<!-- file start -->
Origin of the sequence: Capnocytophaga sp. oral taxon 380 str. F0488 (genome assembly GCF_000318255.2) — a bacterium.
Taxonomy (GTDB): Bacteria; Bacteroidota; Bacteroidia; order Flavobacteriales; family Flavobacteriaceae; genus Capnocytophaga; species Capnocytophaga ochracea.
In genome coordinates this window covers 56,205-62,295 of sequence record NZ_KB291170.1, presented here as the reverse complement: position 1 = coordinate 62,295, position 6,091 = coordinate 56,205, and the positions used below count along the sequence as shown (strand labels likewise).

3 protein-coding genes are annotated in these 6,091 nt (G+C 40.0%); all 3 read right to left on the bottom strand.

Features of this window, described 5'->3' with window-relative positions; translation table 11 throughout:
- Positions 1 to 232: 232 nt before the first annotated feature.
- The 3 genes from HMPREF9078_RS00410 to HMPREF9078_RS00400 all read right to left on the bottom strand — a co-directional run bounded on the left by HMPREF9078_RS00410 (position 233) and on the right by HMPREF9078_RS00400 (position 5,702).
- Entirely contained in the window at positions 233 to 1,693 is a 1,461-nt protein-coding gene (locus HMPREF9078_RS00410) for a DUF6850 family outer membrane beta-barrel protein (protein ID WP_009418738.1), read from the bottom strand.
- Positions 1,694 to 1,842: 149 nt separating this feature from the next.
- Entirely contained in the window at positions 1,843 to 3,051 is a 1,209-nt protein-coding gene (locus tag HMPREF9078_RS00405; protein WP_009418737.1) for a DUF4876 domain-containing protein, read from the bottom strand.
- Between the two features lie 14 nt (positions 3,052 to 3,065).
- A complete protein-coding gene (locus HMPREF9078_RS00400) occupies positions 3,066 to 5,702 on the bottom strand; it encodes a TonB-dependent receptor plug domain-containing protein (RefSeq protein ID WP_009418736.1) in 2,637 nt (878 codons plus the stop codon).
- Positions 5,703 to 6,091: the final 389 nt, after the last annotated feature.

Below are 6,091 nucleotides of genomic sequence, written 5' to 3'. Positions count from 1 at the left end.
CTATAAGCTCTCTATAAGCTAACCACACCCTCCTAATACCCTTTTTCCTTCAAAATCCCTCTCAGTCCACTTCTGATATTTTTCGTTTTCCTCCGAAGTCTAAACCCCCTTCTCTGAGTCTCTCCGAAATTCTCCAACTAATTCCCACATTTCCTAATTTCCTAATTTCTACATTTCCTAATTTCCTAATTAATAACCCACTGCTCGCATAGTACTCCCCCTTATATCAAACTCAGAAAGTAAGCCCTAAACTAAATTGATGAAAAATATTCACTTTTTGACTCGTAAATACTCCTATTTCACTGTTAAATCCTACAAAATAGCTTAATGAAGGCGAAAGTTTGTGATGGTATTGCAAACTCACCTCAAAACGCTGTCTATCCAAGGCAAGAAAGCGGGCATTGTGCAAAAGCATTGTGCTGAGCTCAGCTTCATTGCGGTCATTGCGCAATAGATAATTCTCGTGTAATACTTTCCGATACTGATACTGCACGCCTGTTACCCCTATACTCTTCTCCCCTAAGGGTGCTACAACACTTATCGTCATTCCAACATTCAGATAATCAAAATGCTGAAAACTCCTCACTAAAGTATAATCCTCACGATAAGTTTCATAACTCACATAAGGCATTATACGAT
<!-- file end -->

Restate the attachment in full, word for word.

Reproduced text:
Origin of the sequence: Capnocytophaga sp. oral taxon 380 str. F0488 (genome assembly GCF_000318255.2) — a bacterium.
Taxonomy (GTDB): Bacteria; Bacteroidota; Bacteroidia; order Flavobacteriales; family Flavobacteriaceae; genus Capnocytophaga; species Capnocytophaga ochracea.
In genome coordinates this window covers 56,205-62,295 of sequence record NZ_KB291170.1, presented here as the reverse complement: position 1 = coordinate 62,295, position 6,091 = coordinate 56,205, and the positions used below count along the sequence as shown (strand labels likewise).

3 protein-coding genes are annotated in these 6,091 nt (G+C 40.0%); all 3 read right to left on the bottom strand.

Features of this window, described 5'->3' with window-relative positions; translation table 11 throughout:
- Positions 1 to 232: 232 nt before the first annotated feature.
- The 3 genes from HMPREF9078_RS00410 to HMPREF9078_RS00400 all read right to left on the bottom strand — a co-directional run bounded on the left by HMPREF9078_RS00410 (position 233) and on the right by HMPREF9078_RS00400 (position 5,702).
- Entirely contained in the window at positions 233 to 1,693 is a 1,461-nt protein-coding gene (locus HMPREF9078_RS00410) for a DUF6850 family outer membrane beta-barrel protein (protein ID WP_009418738.1), read from the bottom strand.
- Positions 1,694 to 1,842: 149 nt separating this feature from the next.
- Entirely contained in the window at positions 1,843 to 3,051 is a 1,209-nt protein-coding gene (locus tag HMPREF9078_RS00405; protein WP_009418737.1) for a DUF4876 domain-containing protein, read from the bottom strand.
- Between the two features lie 14 nt (positions 3,052 to 3,065).
- A complete protein-coding gene (locus HMPREF9078_RS00400) occupies positions 3,066 to 5,702 on the bottom strand; it encodes a TonB-dependent receptor plug domain-containing protein (RefSeq protein ID WP_009418736.1) in 2,637 nt (878 codons plus the stop codon).
- Positions 5,703 to 6,091: the final 389 nt, after the last annotated feature.

Below are 6,091 nucleotides of genomic sequence, written 5' to 3'. Positions count from 1 at the left end.
CTATAAGCTCTCTATAAGCTAACCACACCCTCCTAATACCCTTTTTCCTTCAAAATCCCTCTCAGTCCACTTCTGATATTTTTCGTTTTCCTCCGAAGTCTAAACCCCCTTCTCTGAGTCTCTCCGAAATTCTCCAACTAATTCCCACATTTCCTAATTTCCTAATTTCTACATTTCCTAATTTCCTAATTAATAACCCACTGCTCGCATAGTACTCCCCCTTATATCAAACTCAGAAAGTAAGCCCTAAACTAAATTGATGAAAAATATTCACTTTTTGACTCGTAAATACTCCTATTTCACTGTTAAATCCTACAAAATAGCTTAATGAAGGCGAAAGTTTGTGATGGTATTGCAAACTCACCTCAAAACGCTGTCTATCCAAGGCAAGAAAGCGGGCATTGTGCAAAAGCATTGTGCTGAGCTCAGCTTCATTGCGGTCATTGCGCAATAGATAATTCTCGTGTAATACTTTCCGATACTGATACTGCACGCCTGTTACCCCTATACTCTTCTCCCCTAAGGGTGCTACAACACTTATCGTCATTCCAACATTCAGATAATCAAAATGCTGAAAACTCCTCACTAAAGTATAATCCTCACGATAAGTTTCATAACTCACATAAGGCATTATACGAT